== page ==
Say what? If the title isn’t a contradiction in terms, then I haven’t seen one before!
But wait: it’s the perfect title, because this is, indeed, a book about painting in a style that falls between impressionism and abstraction while carefully not managing at the same time to fall between two stools. In all the many paintings here, mostly landscapes and townscapes, but with a few natural subjects as well, it’s easy to see what the subject is. From here, though the author has produced extensions of reality in a variety of ways that add to the viewer’s understanding. I’ve said before that abstraction is about telling the viewer how you, the artist, felt about your subject. In pure abstraction, colour and shape are used to create an intellectual and emotional response on their own. Here, the original subject remains in view but seen through a filter.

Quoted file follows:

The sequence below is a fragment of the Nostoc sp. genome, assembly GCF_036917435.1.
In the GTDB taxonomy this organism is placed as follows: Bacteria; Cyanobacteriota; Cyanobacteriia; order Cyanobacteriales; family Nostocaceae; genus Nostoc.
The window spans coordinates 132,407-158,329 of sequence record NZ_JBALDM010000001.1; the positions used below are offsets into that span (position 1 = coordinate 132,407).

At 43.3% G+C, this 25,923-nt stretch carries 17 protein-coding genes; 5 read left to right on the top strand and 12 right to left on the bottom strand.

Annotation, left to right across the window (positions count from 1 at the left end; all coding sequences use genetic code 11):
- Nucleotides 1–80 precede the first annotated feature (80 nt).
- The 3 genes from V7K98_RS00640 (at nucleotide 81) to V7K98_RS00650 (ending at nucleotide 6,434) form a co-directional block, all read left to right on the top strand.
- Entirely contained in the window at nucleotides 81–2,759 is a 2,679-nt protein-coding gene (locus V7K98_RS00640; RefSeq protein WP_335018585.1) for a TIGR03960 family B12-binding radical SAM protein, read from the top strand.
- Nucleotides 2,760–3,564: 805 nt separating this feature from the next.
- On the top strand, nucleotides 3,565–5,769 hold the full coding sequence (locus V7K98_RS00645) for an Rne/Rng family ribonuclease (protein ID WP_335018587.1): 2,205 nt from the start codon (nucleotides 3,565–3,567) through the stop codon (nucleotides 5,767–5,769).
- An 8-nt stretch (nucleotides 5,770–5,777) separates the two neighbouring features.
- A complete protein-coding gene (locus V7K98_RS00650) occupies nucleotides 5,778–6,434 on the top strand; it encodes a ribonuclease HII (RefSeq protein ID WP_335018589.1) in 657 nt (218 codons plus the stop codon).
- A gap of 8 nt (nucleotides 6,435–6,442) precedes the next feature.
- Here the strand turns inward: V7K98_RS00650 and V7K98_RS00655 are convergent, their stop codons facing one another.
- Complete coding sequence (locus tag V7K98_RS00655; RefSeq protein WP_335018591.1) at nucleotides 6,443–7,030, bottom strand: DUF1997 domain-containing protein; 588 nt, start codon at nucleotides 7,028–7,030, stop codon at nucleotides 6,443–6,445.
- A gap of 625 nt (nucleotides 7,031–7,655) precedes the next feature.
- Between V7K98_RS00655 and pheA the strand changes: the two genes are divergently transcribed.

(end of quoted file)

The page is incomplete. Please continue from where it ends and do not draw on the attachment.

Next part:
If pure abstraction isn’t for you but you fancy the idea of getting away from simple representation, then this book is packed with ideas and technical advice. Some of the illustrations, especially in the earlier sections, are somewhat on the small side, but they fill the page when it gets to the meat of the demonstrations, so it’s not a serious problem.